When Commissioner Selig announced earlier this week that he had created a special committee to address on the field matters, more than a few latched onto the idea that finally, the issue of the designated-hitter would be addressed.
The discussion began after Braves president John Schuerholz and Cardinals manager Tony La Russa, both of whom joined Selig during his conference call to announce the committee’s formation, were asked about what issue in the game had been discussed the most over the years. Both men cited the designated-hitter as being a topic of debate.
That led to a Phil Rogers column in the Chicago Tribune (MLB sets up system that could ban DH) in which Rogers opined:
Is the designated hitter rule finally on its way out with Major League Baseball?
To be fair, it's premature to ask such a potentially provocative question. But thanks to Commissioner Bud Selig's decision to turn recommendations for on-field matters over to a newly created version of the NFL's Competition Committee, the DH rule could face its first real threat since the American League accepted it permanently for the 1976 season, after a three-year experiment that began as a way to create run scoring and increase attendance.
"When I was in the American League, I was in favor of the designated hitter," said Schuerholz, whose teams won World Series in Kansas City and Atlanta. "In the National, I've maybe taken another position. Our game has proved it can succeed and flourish with the different approaches in the different leagues."
La Russa added, "I think the game is more complete without the DH.”
As I was also on the conference call, this is what Rogers didn’t add from Schuerholz’ comments:
“From my standpoint point, the designated hitter has been the issue that has lasted the longest and has been the most profound topic,” said Schuerholz. “That’s been the one topic of interest for me.”
When asked if he thought there needed to be one way of approaching the DH – having it uniform across both leagues – Schuerholz didn’t believe that was necessarily the case.
“I don’t think [the DH] has impacted the league negatively, at all, so the answer is, no.”
But beyond whether the panel of 14 individuals that will make up MLB’s version of the NFL Competition Committee might bring up the DH issue, the fact is, if Selig doesn’t want to address what the panel recommends, he doesn’t have to.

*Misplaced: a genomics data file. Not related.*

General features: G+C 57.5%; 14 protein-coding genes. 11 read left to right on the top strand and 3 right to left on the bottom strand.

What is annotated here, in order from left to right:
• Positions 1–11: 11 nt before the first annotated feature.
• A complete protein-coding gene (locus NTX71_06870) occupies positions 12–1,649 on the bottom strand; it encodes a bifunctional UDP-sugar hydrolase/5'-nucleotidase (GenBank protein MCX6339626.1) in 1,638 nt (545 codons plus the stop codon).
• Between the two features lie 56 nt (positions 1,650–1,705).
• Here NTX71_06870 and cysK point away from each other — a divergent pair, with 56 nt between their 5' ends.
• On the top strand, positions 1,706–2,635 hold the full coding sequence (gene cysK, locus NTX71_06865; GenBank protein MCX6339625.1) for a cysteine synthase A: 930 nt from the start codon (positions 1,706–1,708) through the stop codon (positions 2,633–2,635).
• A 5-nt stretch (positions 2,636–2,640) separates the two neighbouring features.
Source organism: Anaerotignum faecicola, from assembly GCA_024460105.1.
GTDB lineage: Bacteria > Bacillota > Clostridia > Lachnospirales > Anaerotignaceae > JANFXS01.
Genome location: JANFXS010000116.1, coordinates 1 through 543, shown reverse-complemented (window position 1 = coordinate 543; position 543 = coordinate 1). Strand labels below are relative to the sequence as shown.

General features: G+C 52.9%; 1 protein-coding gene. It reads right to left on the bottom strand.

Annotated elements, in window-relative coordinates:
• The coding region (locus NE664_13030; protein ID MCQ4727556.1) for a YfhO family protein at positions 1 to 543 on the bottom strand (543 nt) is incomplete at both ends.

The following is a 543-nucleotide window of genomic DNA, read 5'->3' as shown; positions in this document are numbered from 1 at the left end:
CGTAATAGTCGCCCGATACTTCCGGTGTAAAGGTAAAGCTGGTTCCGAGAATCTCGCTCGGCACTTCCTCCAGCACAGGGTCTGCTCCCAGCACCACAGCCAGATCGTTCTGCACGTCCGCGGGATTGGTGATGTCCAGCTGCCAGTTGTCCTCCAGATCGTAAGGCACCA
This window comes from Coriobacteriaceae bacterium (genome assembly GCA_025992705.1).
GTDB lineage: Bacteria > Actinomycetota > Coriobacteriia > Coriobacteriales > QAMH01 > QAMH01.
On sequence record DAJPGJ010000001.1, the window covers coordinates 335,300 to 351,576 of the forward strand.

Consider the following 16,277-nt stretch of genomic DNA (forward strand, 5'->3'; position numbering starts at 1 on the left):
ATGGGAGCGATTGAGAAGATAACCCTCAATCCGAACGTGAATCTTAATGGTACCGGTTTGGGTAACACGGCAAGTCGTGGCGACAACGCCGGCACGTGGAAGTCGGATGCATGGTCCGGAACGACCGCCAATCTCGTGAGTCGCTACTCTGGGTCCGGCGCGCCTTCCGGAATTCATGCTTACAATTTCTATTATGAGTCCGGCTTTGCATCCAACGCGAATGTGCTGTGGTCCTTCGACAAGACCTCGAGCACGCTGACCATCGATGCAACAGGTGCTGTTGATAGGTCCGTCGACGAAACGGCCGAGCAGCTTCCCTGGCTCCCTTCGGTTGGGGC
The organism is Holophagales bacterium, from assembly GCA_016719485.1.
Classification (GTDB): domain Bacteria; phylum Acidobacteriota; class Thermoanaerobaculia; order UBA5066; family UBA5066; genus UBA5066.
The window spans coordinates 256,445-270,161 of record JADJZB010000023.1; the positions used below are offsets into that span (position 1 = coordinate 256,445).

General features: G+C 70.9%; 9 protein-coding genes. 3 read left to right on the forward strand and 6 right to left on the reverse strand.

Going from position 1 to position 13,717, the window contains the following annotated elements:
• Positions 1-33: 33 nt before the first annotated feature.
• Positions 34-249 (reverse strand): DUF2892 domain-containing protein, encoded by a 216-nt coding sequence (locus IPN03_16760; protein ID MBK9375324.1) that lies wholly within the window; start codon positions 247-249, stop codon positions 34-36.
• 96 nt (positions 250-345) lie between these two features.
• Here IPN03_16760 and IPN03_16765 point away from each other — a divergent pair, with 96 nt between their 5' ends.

Selig said during the conference call that this was his baby. He made all the calls. He picked all the members. The panel will advise Selig (and one assumes, if he follows through with his retirement talk, whoever is the next commissioner after 2012), but have no authority.
So, back to Rogers’ column, the key word to focus on in the title is “could”.
While there’s an outstanding case to be made that the issue of the DH needs to be uniformly applied across the NL and AL, that issue will most likely be a backburner topic for Selig. He repeated, more than once, his concern for the pace of the game, a topic that gained traction (again) after the World Series saw catchers spend nearly as much time on the mound as pitchers with a mind numbing number of in-game catcher/pitcher conferences. That seems to be the first item that will be addressed, because Selig will oversee the committee.
In other words, what Bud wants, Bud is likely to get. Hopefully the DH is high on his list, because whether the committee’s members want it addressed, or not, it will ultimately be up to Selig to enforce it. Don’t hold your breath that that occurs on his watch.
Maury Brown is the Founder and President of the Business of Sports Network, which includes The Biz of Baseball, The Biz of Football, The Biz of Basketball and The Biz of Hockey. He is available for hire or freelance. Brown's full bio is here. He looks forward to your comments via email and can be contacted through the Business of Sports Network.
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